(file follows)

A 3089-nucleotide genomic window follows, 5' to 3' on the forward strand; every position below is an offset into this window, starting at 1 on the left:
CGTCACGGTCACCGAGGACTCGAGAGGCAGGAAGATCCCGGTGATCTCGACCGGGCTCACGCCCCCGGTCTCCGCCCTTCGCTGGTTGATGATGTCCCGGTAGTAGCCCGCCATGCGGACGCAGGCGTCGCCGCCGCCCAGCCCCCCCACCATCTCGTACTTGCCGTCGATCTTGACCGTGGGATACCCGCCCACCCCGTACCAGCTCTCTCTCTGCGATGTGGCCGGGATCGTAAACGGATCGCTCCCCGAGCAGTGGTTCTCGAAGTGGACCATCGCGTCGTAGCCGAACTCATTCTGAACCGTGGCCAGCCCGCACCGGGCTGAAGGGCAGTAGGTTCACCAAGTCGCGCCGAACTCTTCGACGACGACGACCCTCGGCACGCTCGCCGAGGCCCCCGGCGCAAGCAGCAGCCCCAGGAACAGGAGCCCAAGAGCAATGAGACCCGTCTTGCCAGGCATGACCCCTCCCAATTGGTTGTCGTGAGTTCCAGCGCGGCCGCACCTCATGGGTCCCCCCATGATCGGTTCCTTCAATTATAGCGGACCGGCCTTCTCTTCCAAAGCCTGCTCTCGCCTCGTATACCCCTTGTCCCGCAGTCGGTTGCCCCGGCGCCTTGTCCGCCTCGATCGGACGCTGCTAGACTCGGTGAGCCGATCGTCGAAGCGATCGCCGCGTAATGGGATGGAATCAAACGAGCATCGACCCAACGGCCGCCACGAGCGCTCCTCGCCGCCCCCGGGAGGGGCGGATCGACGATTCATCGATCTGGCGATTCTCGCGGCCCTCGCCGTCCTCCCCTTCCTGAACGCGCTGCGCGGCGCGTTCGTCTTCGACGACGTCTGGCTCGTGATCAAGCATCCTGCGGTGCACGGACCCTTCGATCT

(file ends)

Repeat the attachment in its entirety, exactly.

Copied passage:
A 3089-nucleotide genomic window follows, 5' to 3' on the forward strand; every position below is an offset into this window, starting at 1 on the left:
CGTCACGGTCACCGAGGACTCGAGAGGCAGGAAGATCCCGGTGATCTCGACCGGGCTCACGCCCCCGGTCTCCGCCCTTCGCTGGTTGATGATGTCCCGGTAGTAGCCCGCCATGCGGACGCAGGCGTCGCCGCCGCCCAGCCCCCCCACCATCTCGTACTTGCCGTCGATCTTGACCGTGGGATACCCGCCCACCCCGTACCAGCTCTCTCTCTGCGATGTGGCCGGGATCGTAAACGGATCGCTCCCCGAGCAGTGGTTCTCGAAGTGGACCATCGCGTCGTAGCCGAACTCATTCTGAACCGTGGCCAGCCCGCACCGGGCTGAAGGGCAGTAGGTTCACCAAGTCGCGCCGAACTCTTCGACGACGACGACCCTCGGCACGCTCGCCGAGGCCCCCGGCGCAAGCAGCAGCCCCAGGAACAGGAGCCCAAGAGCAATGAGACCCGTCTTGCCAGGCATGACCCCTCCCAATTGGTTGTCGTGAGTTCCAGCGCGGCCGCACCTCATGGGTCCCCCCATGATCGGTTCCTTCAATTATAGCGGACCGGCCTTCTCTTCCAAAGCCTGCTCTCGCCTCGTATACCCCTTGTCCCGCAGTCGGTTGCCCCGGCGCCTTGTCCGCCTCGATCGGACGCTGCTAGACTCGGTGAGCCGATCGTCGAAGCGATCGCCGCGTAATGGGATGGAATCAAACGAGCATCGACCCAACGGCCGCCACGAGCGCTCCTCGCCGCCCCCGGGAGGGGCGGATCGACGATTCATCGATCTGGCGATTCTCGCGGCCCTCGCCGTCCTCCCCTTCCTGAACGCGCTGCGCGGCGCGTTCGTCTTCGACGACGTCTGGCTCGTGATCAAGCATCCTGCGGTGCACGGACCCTTCGATCT